Many 9-to-5ers dream of bursting free of their cubicle jobs, leaving the corporate world behind and making something special. West Fork’s David McIntyre streamlined the process by never reaching the cubicle in the first place.
He got pretty close. Three years ago, McIntyre and childhood friends Blake and Julian Jones, all natives of Bedford, were charting promising courses to corporate job security and compensation. McIntyre was finishing law school in Florida and keeping full-time hours as a management consultant on the side, while Julian was three years deep in med school, and Blake got an MBA from Butler and had landed a solid Indianapolis job in banking. They’d talked about opening a distillery, but never got further than having their fingers on the trigger. One morning, in a rare break between law school and work, McIntyre pulled it, filing articles of incorporation. “I called Blake and said ‘Hey, we’re doing this,’ ” McIntyre says. “Six months later I finished law school and moved back to Indianapolis the day after.”
The call was out of the blue, but not entirely. The entrepreneurial bug had bitten Blake and McIntyre early—like, really early. “Literally, on paper and pencil, we wrote up a business plan when we were about 10 years old,” McIntyre says. “We’d go on cruises as families, so Blake and I wanted to start our own cruise line.”
The maritime dream never happened, but in its place grew a distillery born from the trio’s entrepreneurial drive, growing interest in spirits, and love for their home state. “I’m the biggest Indiana guy,” McIntyre says. “It was a joke in law school. I’d mention Indiana, and everyone would mimic me and be like, ‘God’s country!’”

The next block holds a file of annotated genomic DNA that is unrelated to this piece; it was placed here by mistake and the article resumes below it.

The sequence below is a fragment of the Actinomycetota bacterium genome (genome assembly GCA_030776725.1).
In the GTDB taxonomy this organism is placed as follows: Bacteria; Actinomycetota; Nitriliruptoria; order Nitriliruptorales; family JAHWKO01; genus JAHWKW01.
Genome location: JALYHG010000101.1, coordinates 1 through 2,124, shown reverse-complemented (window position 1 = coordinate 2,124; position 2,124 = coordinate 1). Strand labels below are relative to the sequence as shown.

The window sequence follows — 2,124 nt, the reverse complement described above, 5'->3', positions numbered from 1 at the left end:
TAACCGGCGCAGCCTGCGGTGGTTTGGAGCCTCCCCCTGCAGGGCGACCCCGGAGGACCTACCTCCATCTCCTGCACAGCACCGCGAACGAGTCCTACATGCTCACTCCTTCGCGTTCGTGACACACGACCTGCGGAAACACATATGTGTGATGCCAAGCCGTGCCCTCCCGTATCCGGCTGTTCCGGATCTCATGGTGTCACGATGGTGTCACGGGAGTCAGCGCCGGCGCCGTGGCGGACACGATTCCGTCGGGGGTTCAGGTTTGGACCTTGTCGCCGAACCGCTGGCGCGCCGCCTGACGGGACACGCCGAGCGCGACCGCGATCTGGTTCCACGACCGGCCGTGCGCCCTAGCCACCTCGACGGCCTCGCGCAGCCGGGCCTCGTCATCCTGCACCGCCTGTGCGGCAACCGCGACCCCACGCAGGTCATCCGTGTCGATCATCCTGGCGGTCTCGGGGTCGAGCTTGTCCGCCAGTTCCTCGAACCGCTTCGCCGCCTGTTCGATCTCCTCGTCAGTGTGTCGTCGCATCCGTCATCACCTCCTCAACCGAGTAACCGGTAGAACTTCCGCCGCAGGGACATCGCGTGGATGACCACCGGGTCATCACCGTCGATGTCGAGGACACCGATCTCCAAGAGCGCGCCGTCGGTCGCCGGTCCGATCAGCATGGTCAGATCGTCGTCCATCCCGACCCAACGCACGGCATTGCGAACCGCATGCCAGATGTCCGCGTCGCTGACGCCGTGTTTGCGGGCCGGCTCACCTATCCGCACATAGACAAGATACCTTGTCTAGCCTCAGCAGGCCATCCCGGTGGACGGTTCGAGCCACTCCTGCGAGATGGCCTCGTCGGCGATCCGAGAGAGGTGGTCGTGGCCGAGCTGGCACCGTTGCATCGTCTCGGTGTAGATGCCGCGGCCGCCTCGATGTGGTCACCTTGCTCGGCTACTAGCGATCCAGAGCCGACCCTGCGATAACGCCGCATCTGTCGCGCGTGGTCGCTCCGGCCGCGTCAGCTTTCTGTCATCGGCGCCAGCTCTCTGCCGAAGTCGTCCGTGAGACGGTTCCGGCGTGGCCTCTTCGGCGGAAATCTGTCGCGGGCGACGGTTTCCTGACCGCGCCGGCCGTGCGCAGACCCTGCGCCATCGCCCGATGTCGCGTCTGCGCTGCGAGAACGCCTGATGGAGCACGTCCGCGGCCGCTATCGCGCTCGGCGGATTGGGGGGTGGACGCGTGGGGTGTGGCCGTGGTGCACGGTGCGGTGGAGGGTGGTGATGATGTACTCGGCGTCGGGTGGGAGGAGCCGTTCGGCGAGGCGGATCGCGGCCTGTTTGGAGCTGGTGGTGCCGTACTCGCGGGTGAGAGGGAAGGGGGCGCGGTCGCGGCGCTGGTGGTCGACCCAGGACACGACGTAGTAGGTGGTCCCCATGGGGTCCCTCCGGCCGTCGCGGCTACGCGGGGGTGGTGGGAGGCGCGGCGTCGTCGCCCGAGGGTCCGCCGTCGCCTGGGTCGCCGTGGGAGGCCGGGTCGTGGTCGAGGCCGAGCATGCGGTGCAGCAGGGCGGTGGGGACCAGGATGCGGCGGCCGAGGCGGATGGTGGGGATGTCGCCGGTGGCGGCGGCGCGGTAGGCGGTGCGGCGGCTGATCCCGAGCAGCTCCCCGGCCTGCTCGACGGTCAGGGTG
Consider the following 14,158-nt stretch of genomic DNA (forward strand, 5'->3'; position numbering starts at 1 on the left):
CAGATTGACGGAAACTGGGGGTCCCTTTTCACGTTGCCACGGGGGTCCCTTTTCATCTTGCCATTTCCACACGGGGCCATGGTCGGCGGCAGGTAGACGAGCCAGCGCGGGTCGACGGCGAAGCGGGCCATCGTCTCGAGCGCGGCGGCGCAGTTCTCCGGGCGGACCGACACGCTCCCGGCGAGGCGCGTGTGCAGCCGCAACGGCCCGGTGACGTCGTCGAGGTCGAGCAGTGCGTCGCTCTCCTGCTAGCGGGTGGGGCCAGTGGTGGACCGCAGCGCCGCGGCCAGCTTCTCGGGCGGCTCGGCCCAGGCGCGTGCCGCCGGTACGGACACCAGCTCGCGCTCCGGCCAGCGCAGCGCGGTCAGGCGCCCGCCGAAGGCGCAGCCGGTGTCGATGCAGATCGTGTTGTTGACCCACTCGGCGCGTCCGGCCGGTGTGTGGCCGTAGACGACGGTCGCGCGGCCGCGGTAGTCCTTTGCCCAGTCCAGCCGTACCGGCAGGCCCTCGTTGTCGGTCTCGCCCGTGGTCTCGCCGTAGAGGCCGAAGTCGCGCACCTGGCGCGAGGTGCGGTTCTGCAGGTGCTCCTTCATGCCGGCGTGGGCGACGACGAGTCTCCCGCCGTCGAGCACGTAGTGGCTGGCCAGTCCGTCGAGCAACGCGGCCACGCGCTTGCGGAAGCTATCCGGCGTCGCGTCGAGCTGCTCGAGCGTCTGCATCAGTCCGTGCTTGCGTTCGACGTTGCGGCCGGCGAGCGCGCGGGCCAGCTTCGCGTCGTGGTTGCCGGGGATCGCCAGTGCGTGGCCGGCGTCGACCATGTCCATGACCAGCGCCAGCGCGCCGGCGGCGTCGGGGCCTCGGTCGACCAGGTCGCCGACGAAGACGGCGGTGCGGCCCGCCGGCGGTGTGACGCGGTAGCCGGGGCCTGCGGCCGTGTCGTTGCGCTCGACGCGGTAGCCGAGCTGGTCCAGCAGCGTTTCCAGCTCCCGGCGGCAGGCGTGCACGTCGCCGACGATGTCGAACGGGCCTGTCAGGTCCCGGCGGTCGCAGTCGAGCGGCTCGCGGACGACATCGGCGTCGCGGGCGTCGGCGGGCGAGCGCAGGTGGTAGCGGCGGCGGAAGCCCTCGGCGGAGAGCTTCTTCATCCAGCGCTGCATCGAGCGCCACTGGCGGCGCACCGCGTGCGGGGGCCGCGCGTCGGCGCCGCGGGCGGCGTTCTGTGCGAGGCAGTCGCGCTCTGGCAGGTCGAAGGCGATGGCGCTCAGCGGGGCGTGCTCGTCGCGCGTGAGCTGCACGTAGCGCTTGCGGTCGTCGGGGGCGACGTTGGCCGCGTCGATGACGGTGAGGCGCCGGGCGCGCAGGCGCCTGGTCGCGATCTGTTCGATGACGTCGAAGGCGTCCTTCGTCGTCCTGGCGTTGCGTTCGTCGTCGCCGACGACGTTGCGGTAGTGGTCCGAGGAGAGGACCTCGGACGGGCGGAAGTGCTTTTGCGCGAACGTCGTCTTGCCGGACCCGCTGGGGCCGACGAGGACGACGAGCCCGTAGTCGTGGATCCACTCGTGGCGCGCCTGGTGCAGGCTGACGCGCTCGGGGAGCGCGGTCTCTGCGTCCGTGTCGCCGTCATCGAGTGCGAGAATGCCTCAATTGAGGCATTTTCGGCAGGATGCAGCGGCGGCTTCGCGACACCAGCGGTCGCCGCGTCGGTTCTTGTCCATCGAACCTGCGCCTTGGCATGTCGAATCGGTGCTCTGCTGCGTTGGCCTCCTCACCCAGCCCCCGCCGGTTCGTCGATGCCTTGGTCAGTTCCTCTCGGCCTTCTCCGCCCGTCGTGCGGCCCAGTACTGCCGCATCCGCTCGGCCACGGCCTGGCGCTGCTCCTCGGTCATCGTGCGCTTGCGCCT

Today, West Fork occupies an evocative corner spot in the Kennedy-King neighborhood, across 17th Street from the Cannon Ball Brewing Co., close to the Monon, and about a half-mile from Tinker Street and Festiva. (The building was formerly a grocery store and an ad hoc church. McIntyre says a painted sign on the outside used to read “JESUS LIVES” but had decayed to “JESUS LIVE.” “One night only,” he says.)
The tasting room serves all six of West Fork’s spirits, including an unaged corn whiskey dubbed 2-Hour Delay, a 100 percent Indiana corn whiskey called All or Nothing, and a bourbon named The Colonel in honor of McIntyre’s father.
The trio jokes that they have a lot of degrees for their current line of work; Julian Jones has an undergrad degree in biochemistry from DePauw and a masters in biology from Purdue. But the goal is simple: a spirited drive to put Indiana on the map. “Kentucky claims their water is the best for making whiskey, that they have great grain,” McIntyre says. “Well, they get most of their grain from Indiana. And we’re on the same aquifer. So we’re like,‘Well, what about us?’ Our mission statement is to be the first international whiskey distiller from Indiana.”
1660 Bellefontaine St., 317-672-7468, westforkwhiskey.com